WEST DES MOINES, Iowa — There is a lot of good news on the fight against coronavirus: nearly half of all adults in the U.S. have been given the vaccine, according to ABC News. On Monday, all restrictions for eligibility to get the COVID-19 vaccine will be lifted in America, allowing anyone above the age of 16 to get a shot.
But coronavirus remains in our communities and continues to take the lives of thousands of Americans. To date, more than 5,000 Iowans have died from the virus.
The B.1.1.7. variant, which has origins in the United Kingdom, is now the dominant strain of coronavirus in Iowa.
The variants are more contagious, according to medical experts. But there is still a lot researchers don't know about the variants and their impact on certain populations.
"It's really difficult to know," said Dr. Melanie Wellington of the University of Iowa Hospitals & Clinics. "There's a lot of debate among experts right now...but what I'd like to point out for sure is that we do know for certain it's not just Iowa. This is a global phenomenon."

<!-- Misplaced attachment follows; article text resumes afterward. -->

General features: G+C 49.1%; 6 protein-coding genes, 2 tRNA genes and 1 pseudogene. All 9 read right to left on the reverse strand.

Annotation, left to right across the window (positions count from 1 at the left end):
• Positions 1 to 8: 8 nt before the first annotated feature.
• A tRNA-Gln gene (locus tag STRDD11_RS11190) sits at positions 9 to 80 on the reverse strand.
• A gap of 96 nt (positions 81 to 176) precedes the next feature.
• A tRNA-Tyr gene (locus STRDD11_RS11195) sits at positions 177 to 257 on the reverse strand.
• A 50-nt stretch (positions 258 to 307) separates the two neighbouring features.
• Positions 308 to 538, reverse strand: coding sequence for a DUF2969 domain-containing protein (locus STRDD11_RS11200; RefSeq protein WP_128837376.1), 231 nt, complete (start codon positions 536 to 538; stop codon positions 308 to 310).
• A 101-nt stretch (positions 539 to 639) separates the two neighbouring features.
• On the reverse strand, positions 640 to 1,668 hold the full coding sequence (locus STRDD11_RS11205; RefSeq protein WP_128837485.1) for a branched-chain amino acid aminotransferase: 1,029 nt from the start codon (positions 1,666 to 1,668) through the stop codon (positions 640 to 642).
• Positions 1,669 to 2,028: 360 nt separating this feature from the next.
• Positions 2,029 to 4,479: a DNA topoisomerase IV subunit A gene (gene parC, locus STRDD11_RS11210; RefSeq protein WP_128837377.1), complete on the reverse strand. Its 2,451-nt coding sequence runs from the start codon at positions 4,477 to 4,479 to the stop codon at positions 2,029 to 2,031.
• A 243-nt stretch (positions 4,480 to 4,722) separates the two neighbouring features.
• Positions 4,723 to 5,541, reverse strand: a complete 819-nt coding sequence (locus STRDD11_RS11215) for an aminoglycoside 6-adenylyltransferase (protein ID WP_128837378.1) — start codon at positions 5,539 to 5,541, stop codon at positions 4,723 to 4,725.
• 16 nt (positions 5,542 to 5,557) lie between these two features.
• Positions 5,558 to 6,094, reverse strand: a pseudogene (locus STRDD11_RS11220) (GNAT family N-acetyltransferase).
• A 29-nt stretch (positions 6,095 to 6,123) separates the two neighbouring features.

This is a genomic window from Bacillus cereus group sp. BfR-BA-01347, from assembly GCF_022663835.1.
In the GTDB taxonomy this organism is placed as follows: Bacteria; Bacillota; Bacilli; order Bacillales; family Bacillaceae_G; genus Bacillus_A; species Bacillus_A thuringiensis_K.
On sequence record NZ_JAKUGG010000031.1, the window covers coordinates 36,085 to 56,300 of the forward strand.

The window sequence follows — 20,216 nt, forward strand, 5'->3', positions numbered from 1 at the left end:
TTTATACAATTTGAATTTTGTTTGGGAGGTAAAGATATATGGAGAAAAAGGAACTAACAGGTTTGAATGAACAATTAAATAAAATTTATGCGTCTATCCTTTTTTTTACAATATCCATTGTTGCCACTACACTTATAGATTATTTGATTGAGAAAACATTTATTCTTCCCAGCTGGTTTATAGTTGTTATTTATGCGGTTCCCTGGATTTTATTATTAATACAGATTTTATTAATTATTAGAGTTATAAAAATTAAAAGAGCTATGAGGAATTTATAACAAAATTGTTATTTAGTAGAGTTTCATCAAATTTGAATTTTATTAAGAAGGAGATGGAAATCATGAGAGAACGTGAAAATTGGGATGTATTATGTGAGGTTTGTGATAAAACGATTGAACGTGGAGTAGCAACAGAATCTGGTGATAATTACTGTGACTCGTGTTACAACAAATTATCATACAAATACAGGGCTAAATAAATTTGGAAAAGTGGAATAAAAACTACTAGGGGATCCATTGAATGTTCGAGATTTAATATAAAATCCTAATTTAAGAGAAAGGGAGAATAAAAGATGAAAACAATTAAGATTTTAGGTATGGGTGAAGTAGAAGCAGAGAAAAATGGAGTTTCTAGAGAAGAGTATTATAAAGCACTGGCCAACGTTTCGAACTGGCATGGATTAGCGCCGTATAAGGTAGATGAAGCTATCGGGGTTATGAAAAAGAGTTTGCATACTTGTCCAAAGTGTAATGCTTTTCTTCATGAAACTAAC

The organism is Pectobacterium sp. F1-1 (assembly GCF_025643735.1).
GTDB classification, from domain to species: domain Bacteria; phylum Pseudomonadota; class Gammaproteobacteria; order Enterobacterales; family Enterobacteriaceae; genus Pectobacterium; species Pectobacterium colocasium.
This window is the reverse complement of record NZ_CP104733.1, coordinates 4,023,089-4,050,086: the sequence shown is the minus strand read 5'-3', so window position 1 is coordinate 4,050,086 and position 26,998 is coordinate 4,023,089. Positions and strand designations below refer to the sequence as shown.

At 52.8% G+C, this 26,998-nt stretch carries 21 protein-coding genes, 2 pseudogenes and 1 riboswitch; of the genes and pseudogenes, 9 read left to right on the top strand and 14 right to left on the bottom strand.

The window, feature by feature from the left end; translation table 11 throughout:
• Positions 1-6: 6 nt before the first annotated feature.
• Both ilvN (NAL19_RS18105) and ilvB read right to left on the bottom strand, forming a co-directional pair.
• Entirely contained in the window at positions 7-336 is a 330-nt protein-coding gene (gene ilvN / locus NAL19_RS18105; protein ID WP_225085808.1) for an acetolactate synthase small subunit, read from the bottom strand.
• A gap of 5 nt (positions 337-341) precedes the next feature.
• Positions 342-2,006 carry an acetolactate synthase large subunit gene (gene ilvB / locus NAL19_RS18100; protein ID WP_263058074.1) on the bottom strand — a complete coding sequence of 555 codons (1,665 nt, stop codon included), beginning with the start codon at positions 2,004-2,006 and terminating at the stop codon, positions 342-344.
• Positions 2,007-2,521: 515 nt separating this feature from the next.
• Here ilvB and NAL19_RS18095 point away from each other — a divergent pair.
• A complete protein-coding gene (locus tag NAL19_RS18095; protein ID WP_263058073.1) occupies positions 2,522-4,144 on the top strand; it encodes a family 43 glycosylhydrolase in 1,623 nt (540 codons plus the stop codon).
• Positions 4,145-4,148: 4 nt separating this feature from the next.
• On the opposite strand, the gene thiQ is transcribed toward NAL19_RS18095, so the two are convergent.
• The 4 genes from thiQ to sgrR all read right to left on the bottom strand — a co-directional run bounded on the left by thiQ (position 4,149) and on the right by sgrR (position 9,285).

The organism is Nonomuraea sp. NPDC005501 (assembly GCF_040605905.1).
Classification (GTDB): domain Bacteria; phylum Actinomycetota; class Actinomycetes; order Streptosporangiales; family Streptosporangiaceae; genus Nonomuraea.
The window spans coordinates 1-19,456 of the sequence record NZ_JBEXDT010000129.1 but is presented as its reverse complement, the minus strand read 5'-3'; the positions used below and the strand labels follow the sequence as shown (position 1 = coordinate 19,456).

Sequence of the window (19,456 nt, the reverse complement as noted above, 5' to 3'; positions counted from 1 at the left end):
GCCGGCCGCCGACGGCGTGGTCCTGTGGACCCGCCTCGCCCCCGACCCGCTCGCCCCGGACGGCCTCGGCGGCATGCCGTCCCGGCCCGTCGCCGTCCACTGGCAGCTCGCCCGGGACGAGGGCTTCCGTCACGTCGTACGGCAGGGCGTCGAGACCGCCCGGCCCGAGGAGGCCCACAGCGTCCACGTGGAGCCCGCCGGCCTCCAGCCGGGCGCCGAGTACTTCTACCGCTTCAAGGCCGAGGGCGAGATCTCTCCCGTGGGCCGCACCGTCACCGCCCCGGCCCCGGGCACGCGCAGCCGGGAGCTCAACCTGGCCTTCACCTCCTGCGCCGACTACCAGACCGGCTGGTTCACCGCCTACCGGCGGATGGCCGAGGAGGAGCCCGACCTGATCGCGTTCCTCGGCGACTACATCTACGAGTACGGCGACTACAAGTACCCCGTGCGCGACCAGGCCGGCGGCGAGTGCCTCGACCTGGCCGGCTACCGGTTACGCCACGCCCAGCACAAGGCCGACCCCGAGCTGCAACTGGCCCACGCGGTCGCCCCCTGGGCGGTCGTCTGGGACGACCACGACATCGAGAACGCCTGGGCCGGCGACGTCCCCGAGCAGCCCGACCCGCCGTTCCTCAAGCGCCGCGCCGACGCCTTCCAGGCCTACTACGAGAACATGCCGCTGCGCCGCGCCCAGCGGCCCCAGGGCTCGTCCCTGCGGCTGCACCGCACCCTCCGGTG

Wellington said B.1.1.7 is more contagious, and so any individual who isn't protected with the vaccine against a more contagious virus is more likely to get infected.
Children are the only sector of the population who are not eligible to get the COVID-19 vaccines. Though trials are happening across the country, the shot won't be available to kids for some time.
Wellington also pointed out the combination of a more contagious virus spreading in the community with the relaxed restrictions and behavior adults are modeling for children as contributing factors to an uptick in cases among children.
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